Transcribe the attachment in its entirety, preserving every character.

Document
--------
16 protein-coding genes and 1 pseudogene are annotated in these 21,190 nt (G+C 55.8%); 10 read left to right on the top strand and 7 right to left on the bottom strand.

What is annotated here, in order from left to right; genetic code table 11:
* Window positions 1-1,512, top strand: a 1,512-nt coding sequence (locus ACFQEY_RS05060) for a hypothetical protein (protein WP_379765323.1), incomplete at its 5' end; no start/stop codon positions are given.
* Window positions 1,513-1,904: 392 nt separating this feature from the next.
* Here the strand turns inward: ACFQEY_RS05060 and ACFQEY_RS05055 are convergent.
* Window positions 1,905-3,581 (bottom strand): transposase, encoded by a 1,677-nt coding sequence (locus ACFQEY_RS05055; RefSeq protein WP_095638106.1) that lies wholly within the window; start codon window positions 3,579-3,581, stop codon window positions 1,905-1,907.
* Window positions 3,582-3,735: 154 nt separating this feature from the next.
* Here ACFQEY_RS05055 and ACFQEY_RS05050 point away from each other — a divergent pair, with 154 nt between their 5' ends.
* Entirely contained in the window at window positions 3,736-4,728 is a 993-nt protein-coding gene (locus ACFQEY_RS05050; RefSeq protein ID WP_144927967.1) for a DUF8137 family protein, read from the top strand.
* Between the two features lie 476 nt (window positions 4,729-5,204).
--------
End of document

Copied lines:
16 protein-coding genes and 1 pseudogene are annotated in these 21,190 nt (G+C 55.8%); 10 read left to right on the top strand and 7 right to left on the bottom strand.

What is annotated here, in order from left to right; genetic code table 11:
* Window positions 1-1,512, top strand: a 1,512-nt coding sequence (locus ACFQEY_RS05060) for a hypothetical protein (protein WP_379765323.1), incomplete at its 5' end; no start/stop codon positions are given.
* Window positions 1,513-1,904: 392 nt separating this feature from the next.
* Here the strand turns inward: ACFQEY_RS05060 and ACFQEY_RS05055 are convergent.
* Window positions 1,905-3,581 (bottom strand): transposase, encoded by a 1,677-nt coding sequence (locus ACFQEY_RS05055; RefSeq protein WP_095638106.1) that lies wholly within the window; start codon window positions 3,579-3,581, stop codon window positions 1,905-1,907.
* Window positions 3,582-3,735: 154 nt separating this feature from the next.
* Here ACFQEY_RS05055 and ACFQEY_RS05050 point away from each other — a divergent pair, with 154 nt between their 5' ends.
* Entirely contained in the window at window positions 3,736-4,728 is a 993-nt protein-coding gene (locus ACFQEY_RS05050; RefSeq protein ID WP_144927967.1) for a DUF8137 family protein, read from the top strand.
* Between the two features lie 476 nt (window positions 4,729-5,204).